Georgina Diaz finds Outrages by Naomi Wolf a valuable read on the makings of modern homophobia despite recent questions regarding the accuracy of some of the author’s research
One in five LGBTQIA+ people in the UK have experienced hate crime because of their sexual orientation and/or gender identity in the last year, according to Stonewall’s latest research. Despite this, the UK is still, on the face of it, one of the best countries to live in as a LGBTQIA+ person. Across the world, queer people face strong stigmatisation. ILGA reports that there are currently 70 countries that criminalise same-sex relationships, which is often translated into imprisonment or death sentences.
Outrages by Naomi Wolf is a compelling book about the story, politics, attitudes and beliefs behind modern homophobia at a timely moment when being LGBTQIA+ still sparks ‘outrages’ and condemnation worldwide. Despite the fact that many LGBTQIA+ people continue to experience oppression in many different ways, Wolf’s research focuses on sexual and romantic relationships between men.
The intersection between homosexuality and literature in Victorian Britain is the main topic covered in Outrages. This subject is investigated in eight parts that explore in detail how the state got to police the private affairs of men who loved men, and any literature that was considered ‘homoerotic’.
Wolf’s work rests on a post-structural examination that unpicks underlying foundations for modern homophobia. She details many factors that might have contributed to the creation of the new ‘ethical framework’ on love and freedom of speech that culminated in 1875, such as early first-wave feminists demanding more rights including divorce, contraband pornography from France, increased literacy among the working class and the cholera outbreak. Outrages shows how language shaped reality through the development of social definitions for terms such as ‘filth’, ‘obscenity’ and ‘normalcy’. These definitions were strongly influenced by Victorian culture, public opinion, legislation and efforts to ensure straight men’s privileges.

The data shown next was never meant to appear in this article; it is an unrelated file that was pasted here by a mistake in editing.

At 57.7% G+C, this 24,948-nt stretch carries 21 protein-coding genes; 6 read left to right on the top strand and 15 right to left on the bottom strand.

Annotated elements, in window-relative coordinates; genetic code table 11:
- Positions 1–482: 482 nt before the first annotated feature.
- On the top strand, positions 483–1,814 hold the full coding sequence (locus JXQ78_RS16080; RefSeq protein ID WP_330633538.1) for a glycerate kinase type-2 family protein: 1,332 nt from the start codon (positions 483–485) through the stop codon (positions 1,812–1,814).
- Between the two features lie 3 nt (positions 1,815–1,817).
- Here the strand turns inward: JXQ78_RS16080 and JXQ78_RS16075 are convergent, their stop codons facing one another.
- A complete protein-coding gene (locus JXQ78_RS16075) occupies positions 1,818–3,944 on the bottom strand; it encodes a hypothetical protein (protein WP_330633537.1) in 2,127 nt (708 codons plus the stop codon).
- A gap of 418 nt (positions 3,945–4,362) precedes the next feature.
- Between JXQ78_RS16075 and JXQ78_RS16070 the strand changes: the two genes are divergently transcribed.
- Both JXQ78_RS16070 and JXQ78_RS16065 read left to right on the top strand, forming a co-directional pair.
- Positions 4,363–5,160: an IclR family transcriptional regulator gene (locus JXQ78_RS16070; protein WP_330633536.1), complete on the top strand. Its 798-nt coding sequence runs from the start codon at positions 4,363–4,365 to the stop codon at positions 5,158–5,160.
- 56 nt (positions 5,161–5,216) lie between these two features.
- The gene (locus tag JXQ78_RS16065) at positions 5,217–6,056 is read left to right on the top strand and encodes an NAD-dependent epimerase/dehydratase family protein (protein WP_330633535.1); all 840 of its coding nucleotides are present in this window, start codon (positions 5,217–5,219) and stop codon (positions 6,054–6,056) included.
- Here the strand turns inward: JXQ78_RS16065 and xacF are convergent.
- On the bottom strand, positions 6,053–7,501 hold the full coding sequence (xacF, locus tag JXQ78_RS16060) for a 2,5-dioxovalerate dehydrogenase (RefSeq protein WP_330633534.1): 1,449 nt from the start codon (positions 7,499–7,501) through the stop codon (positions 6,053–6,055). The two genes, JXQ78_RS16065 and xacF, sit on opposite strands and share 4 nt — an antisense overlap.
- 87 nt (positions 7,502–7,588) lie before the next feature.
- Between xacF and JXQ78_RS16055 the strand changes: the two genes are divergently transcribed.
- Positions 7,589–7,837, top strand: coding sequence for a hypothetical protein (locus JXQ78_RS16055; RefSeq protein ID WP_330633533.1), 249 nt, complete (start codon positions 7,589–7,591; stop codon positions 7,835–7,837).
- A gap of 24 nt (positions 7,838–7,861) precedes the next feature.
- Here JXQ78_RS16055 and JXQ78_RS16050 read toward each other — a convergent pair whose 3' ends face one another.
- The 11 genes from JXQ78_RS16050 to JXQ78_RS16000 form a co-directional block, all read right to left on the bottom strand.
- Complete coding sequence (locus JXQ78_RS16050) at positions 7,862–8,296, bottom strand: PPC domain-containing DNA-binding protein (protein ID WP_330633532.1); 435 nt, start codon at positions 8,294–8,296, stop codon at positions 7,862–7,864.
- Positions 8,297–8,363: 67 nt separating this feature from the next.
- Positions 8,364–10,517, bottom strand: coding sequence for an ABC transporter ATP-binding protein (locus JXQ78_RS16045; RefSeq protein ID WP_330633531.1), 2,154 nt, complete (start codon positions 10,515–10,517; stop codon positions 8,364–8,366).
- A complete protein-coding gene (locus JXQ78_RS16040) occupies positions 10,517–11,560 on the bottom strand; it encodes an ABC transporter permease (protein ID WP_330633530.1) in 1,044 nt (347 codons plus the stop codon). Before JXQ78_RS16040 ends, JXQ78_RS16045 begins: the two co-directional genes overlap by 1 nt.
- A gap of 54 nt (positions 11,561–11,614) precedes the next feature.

Politics crept into personal issues through escalated oppression against gay men, feminists and anyone else who challenged the system. This persecution achieved its turning point in 1857 with the issuing of the Obscene Publications Act, which resulted in ‘sodomy’ and gay love becoming serious crimes punishable with death.
Before that, Wolf argues, being gay was not even a concept and hence, no legal action could be taken against it. Sodomy, however, was indeed outlawed since the sixteenth century even though, according to Wolf, it was “rarely prosecuted in Britain”. In fact, she maintains that “it was socially normative in the 1850s for a man to sleep every night in the same bed with another man”. But through the introduction of legal terms such as ‘deviancy’ or ‘normalcy’, the law shaped people’s minds and consolidated public outrages against both relationships and sex between men.
After the Obscene Publications Act, writers, editors and printers became the gatekeepers of the state’s new ‘morality’ laws, and also the victims of this pervasive surveillance over the written word and love between men. But gay poets and other artists wittily, though not always successfully, found ways to write about male beauty, love, sex and friendship.